But I described my system for writing and publishing blog posts here. I cannot emphasize how important this is. A system, a plan, a process, a workflow, is the only chance you have. Otherwise, you will stumble and you will fall. Trust me.
Digital assets are powerful. This is not some fly-by-night CPC or CPA marketing shenanigans. Those systems are fine and can work if you are good. But they are not assets. They don’t work for you if you don’t work for them.
This blog is now a machine. A self-powered machine. It will run on its own course, by its own energy. It will grow in links and traffic without my doing anything. And that’s just the way I like it.
There were a few things that were hard about this challenge. Some of them I expected, some of them were thoroughly unexpected.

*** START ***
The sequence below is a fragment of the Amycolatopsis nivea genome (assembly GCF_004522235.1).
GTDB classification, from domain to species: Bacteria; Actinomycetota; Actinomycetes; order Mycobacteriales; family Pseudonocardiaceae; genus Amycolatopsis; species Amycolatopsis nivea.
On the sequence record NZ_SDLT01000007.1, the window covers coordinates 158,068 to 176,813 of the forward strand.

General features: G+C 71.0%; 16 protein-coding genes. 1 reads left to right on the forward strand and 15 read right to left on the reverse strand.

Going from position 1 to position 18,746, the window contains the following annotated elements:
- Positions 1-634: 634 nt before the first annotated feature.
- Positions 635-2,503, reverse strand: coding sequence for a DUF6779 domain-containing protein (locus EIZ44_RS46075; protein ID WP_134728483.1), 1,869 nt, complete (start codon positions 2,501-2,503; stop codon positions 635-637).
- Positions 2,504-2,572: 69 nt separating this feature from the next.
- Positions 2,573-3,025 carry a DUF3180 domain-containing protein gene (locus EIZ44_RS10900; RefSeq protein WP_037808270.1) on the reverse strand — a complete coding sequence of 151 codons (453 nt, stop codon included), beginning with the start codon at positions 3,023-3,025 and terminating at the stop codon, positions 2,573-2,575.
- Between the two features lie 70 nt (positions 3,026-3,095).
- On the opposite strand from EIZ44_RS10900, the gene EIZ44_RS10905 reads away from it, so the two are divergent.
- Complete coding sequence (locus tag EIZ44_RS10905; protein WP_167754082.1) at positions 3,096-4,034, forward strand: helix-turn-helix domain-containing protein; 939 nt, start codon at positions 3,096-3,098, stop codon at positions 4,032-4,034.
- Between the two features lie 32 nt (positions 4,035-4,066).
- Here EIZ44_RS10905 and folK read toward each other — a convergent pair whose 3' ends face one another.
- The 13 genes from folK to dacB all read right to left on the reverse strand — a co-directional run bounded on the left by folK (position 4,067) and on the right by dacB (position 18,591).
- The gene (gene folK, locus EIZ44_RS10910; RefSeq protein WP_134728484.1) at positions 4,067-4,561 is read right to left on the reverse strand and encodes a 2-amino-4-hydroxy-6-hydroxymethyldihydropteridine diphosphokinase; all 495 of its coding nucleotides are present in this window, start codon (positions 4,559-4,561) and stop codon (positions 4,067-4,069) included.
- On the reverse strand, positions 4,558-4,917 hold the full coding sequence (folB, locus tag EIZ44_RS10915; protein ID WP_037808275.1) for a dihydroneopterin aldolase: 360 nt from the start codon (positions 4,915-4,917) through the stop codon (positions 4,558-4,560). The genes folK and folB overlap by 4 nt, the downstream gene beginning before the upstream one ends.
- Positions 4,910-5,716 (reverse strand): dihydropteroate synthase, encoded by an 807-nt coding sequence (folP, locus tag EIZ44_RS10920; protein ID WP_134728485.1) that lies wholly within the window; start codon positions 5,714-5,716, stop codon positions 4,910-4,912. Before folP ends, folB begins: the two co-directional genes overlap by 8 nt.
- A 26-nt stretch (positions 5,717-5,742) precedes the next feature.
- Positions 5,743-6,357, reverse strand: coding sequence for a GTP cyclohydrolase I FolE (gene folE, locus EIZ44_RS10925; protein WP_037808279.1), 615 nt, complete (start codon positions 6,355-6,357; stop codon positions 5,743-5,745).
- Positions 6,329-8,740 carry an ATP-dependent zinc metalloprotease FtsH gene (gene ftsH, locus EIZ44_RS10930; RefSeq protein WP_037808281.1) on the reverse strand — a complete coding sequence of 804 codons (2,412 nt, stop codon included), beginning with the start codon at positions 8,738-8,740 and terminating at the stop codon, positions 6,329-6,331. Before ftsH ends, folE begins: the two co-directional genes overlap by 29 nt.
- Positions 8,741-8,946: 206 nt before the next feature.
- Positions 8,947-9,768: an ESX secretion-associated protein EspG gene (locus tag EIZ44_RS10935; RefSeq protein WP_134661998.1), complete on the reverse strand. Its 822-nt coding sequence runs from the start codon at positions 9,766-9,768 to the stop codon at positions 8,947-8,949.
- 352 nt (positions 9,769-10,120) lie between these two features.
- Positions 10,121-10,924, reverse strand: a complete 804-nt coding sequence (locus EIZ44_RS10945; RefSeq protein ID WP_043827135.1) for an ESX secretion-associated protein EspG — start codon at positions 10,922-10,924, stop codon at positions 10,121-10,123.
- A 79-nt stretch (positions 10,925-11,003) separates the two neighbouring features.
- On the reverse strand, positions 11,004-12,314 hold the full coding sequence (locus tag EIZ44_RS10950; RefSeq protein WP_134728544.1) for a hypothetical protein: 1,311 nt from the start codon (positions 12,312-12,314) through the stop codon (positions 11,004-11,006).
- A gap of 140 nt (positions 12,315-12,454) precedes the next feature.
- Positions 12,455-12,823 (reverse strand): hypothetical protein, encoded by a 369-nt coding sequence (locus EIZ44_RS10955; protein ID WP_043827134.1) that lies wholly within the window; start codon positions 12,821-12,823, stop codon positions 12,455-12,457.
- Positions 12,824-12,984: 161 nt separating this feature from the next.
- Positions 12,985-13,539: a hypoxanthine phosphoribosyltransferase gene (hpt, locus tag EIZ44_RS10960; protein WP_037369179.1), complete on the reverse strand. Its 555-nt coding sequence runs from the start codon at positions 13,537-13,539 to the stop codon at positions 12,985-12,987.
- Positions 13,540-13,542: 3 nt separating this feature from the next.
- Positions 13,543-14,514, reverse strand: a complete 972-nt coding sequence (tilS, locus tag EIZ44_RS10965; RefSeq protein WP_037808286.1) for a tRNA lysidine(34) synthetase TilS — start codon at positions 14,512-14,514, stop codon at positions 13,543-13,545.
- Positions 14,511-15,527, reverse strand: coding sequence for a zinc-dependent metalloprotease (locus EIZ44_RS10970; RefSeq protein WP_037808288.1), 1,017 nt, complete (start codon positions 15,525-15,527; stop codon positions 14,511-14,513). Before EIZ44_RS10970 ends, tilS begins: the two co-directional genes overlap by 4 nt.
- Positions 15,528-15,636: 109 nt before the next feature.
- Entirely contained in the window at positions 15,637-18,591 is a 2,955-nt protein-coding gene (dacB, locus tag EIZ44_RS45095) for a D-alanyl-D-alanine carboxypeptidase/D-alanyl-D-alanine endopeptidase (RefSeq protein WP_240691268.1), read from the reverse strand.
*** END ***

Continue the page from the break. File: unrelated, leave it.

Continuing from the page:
Life has a habit of getting in the way of things. That’s to be expected.
It turned out that the 90 days I picked to do this challenge were probably the worst 90 days in my entire life to do this. I know it will always feel like that, but it really was.
There were a big bunch of family things going on at this time that made it very difficult to do this. Including sicknesses, deaths, moving house, and plenty of other things. But I stuck it out.
There were two reasons I did. One was that I knew it would never be the “right time”. If I didn’t do it now, I would always find reasons why now was not the “right time”, and if I just waited a little longer, the stars would align and everything would be fine. Which is, of course, a lie.